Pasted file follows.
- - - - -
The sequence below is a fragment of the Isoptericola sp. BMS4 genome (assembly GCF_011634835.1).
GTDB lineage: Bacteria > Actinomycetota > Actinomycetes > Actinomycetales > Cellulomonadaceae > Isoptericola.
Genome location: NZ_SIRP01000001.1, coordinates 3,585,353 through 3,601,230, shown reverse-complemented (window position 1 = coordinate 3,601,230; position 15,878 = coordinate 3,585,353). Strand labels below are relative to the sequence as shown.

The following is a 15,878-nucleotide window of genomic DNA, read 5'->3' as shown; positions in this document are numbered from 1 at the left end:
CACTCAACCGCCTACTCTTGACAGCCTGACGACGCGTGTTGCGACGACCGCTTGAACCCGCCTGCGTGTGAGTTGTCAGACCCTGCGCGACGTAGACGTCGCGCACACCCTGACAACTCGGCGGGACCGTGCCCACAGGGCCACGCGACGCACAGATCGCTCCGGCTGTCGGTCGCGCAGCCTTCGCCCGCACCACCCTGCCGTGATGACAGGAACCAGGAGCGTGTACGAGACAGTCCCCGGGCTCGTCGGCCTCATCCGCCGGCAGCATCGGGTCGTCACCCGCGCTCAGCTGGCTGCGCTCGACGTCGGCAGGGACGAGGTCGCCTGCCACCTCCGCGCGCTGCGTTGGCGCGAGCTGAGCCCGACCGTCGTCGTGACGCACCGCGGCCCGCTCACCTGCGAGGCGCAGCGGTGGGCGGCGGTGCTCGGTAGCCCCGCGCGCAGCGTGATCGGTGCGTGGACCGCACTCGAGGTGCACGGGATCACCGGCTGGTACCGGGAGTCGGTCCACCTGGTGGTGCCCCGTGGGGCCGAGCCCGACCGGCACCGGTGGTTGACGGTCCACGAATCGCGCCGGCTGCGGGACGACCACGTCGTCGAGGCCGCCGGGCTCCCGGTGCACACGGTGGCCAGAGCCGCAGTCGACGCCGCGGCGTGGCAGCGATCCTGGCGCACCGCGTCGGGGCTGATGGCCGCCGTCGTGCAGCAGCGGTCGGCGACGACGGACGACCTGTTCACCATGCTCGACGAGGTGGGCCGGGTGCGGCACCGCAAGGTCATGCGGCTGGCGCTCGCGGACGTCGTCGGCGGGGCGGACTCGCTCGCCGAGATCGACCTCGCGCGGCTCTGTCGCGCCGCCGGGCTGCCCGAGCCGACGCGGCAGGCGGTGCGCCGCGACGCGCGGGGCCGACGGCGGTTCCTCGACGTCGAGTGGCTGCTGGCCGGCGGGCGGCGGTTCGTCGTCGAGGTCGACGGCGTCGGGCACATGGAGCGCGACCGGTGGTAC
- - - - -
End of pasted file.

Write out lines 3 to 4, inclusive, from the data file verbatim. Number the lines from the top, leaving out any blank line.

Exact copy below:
Genome location: NZ_SIRP01000001.1, coordinates 3,585,353 through 3,601,230, shown reverse-complemented (window position 1 = coordinate 3,601,230; position 15,878 = coordinate 3,585,353). Strand labels below are relative to the sequence as shown.

The following is a 15,878-nucleotide window of genomic DNA, read 5'->3' as shown; positions in this document are numbered from 1 at the left end: